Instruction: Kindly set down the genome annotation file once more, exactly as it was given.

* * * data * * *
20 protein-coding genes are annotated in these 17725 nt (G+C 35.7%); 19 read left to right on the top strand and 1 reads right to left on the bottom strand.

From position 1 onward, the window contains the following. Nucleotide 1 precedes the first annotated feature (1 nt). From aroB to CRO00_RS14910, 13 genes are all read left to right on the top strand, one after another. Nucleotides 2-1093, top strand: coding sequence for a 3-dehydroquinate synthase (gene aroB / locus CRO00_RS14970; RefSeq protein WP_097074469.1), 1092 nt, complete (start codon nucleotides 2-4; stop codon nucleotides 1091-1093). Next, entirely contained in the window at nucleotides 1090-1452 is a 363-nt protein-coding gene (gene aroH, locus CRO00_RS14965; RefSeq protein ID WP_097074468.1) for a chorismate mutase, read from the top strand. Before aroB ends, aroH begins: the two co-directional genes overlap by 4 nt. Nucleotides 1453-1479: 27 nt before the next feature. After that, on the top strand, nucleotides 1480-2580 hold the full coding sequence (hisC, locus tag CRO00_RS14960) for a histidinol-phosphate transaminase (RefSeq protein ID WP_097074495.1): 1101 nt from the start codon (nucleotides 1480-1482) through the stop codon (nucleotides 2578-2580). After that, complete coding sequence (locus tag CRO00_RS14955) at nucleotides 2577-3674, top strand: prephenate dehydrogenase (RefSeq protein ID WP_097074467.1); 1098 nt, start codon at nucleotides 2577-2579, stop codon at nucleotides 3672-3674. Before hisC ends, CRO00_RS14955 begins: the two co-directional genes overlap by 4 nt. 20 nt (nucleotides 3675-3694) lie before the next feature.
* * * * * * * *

20 protein-coding genes are annotated in these 17725 nt (G+C 35.7%); 19 read left to right on the top strand and 1 reads right to left on the bottom strand.

From position 1 onward, the window contains the following. Nucleotide 1 precedes the first annotated feature (1 nt). From aroB to CRO00_RS14910, 13 genes are all read left to right on the top strand, one after another. Nucleotides 2-1093, top strand: coding sequence for a 3-dehydroquinate synthase (gene aroB / locus CRO00_RS14970; RefSeq protein WP_097074469.1), 1092 nt, complete (start codon nucleotides 2-4; stop codon nucleotides 1091-1093). Next, entirely contained in the window at nucleotides 1090-1452 is a 363-nt protein-coding gene (gene aroH, locus CRO00_RS14965; RefSeq protein ID WP_097074468.1) for a chorismate mutase, read from the top strand. Before aroB ends, aroH begins: the two co-directional genes overlap by 4 nt. Nucleotides 1453-1479: 27 nt before the next feature. After that, on the top strand, nucleotides 1480-2580 hold the full coding sequence (hisC, locus tag CRO00_RS14960) for a histidinol-phosphate transaminase (RefSeq protein ID WP_097074495.1): 1101 nt from the start codon (nucleotides 1480-1482) through the stop codon (nucleotides 2578-2580). After that, complete coding sequence (locus tag CRO00_RS14955) at nucleotides 2577-3674, top strand: prephenate dehydrogenase (RefSeq protein ID WP_097074467.1); 1098 nt, start codon at nucleotides 2577-2579, stop codon at nucleotides 3672-3674. Before hisC ends, CRO00_RS14955 begins: the two co-directional genes overlap by 4 nt. 20 nt (nucleotides 3675-3694) lie before the next feature.